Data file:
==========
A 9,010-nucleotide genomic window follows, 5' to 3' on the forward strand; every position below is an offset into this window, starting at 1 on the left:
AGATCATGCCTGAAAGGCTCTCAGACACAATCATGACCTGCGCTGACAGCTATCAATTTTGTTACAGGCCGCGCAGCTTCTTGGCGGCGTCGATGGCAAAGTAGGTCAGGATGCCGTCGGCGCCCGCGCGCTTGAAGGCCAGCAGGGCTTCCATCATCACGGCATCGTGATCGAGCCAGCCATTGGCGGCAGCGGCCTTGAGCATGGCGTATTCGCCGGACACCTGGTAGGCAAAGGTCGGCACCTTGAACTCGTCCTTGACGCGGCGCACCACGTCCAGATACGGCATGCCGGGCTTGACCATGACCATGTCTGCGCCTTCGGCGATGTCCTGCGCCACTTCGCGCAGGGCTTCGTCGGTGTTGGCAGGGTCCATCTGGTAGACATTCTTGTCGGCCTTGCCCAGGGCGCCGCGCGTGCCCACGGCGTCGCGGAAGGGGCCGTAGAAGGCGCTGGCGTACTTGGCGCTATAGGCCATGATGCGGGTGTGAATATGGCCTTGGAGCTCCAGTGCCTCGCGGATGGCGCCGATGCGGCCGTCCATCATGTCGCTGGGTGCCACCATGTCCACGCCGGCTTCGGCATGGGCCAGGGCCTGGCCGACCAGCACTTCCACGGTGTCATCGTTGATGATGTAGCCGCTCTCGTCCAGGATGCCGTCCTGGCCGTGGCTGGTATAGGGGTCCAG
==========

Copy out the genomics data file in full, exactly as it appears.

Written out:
A 9,010-nucleotide genomic window follows, 5' to 3' on the forward strand; every position below is an offset into this window, starting at 1 on the left:
AGATCATGCCTGAAAGGCTCTCAGACACAATCATGACCTGCGCTGACAGCTATCAATTTTGTTACAGGCCGCGCAGCTTCTTGGCGGCGTCGATGGCAAAGTAGGTCAGGATGCCGTCGGCGCCCGCGCGCTTGAAGGCCAGCAGGGCTTCCATCATCACGGCATCGTGATCGAGCCAGCCATTGGCGGCAGCGGCCTTGAGCATGGCGTATTCGCCGGACACCTGGTAGGCAAAGGTCGGCACCTTGAACTCGTCCTTGACGCGGCGCACCACGTCCAGATACGGCATGCCGGGCTTGACCATGACCATGTCTGCGCCTTCGGCGATGTCCTGCGCCACTTCGCGCAGGGCTTCGTCGGTGTTGGCAGGGTCCATCTGGTAGACATTCTTGTCGGCCTTGCCCAGGGCGCCGCGCGTGCCCACGGCGTCGCGGAAGGGGCCGTAGAAGGCGCTGGCGTACTTGGCGCTATAGGCCATGATGCGGGTGTGAATATGGCCTTGGAGCTCCAGTGCCTCGCGGATGGCGCCGATGCGGCCGTCCATCATGTCGCTGGGTGCCACCATGTCCACGCCGGCTTCGGCATGGGCCAGGGCCTGGCCGACCAGCACTTCCACGGTGTCATCGTTGATGATGTAGCCGCTCTCGTCCAGGATGCCGTCCTGGCCGTGGCTGGTATAGGGGTCCAG